During the lengthy political campaign, President-elect Donald Trump and his surrogates offered few comments about issues related to people with disabilities.
But the Trump campaign did answer some special education questions in a questionnaire
created by the American Association of People with Disabilities and the National Council on Independent Living, as part of a get-out-the-vote effort sponsored by those organizations.
Trump said that he would work to eliminate wasteful government programs and work with Congress on special education funding, among many other spending priorities. When it comes to issues such as making sure students with disabilities are exposed to challenging academics, that would be an issue best left to districts, his campaign said. From the questionnaire:
The federal government should have as minimal a role in local public education as possible. That said, the government should protect the civil rights of students with disabilities. There are civil rights mechanisms in place to do just that already, such as the federal court ruling that disabled children have a right to a free and appropriate education. The federal government enforces that ruling and my administration will enforce it when it is violated.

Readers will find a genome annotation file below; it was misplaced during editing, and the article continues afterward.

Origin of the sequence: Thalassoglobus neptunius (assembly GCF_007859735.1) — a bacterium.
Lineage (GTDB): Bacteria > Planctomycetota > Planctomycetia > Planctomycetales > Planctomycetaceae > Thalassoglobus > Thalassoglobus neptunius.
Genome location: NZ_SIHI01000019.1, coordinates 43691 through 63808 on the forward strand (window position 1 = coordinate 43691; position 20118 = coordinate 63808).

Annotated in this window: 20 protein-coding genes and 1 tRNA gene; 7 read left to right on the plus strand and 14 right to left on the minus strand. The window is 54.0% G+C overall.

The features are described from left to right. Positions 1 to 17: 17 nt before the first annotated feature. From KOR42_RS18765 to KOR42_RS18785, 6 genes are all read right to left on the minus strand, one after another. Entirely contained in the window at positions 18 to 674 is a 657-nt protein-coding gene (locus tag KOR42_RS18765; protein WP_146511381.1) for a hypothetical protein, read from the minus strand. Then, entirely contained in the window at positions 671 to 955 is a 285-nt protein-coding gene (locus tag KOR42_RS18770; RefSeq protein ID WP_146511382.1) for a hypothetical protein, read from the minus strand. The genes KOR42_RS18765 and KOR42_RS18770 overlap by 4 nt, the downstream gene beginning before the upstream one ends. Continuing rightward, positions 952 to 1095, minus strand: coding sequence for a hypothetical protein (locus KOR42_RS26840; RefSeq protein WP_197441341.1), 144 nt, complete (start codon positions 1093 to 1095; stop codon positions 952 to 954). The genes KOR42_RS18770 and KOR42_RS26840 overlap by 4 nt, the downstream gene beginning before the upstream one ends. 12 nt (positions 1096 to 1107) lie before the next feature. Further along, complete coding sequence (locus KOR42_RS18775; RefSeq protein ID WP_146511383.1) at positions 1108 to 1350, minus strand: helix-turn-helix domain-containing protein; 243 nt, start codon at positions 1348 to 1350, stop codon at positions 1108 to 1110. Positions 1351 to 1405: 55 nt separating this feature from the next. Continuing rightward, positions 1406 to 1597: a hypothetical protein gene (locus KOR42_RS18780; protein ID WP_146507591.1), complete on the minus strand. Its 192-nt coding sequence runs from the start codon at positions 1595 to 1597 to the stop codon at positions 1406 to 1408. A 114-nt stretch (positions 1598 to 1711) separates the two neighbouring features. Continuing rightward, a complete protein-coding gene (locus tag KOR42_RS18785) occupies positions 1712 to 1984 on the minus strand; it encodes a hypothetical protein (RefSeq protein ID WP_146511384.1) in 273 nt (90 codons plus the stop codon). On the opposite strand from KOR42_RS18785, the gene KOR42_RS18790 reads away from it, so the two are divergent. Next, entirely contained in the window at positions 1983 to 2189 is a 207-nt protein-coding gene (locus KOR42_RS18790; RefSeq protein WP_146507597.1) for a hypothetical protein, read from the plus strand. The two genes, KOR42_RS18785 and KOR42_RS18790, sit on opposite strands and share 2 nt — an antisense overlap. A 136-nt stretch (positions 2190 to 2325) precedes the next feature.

The campaign gave a similar response when asked about inclusion. “The federal courts have already found that students with disabilities are entitled to a free and appropriate education. To the extent this ruling is not being properly carried out, I will be open to ensuring that it is.”
The questionnaire states that Trump would be willing to consider a cabinet-led task force on bullying.
The campaign’s answers came in mid-October, said Zach Baldwin, the director of outreach for the AAPD.
The topic garnered only brief mentions on the campaign trail. For example, at an Iowa rally in January, he told a woman with autism who asked about employment plans for people with disabilities that “We’re going to work on it. You’ll be happy, just watch,” reported the advocacy organization RespectAbility.
During the Republican National Convention in July, Trump’s son Eric said: “To single mothers, to families with special needs children, to middle-class families who no longer can afford medical benefits sufficient to cover their everyday needs, my father is running for you.”
My colleagues at Politics K-12 have spoken with one of Trump’s education-team transition members, who has said to expect a less expansive role for the Department of Education’s office for civil rights. And they also report that Rep. Virginia Foxx of North Carolina is running to be the chair of the House Education Committee, and that IDEA reauthorization is a top priority. The law was last reauthorized in 2004.
A version of this news article first appeared in the On Special Education blog.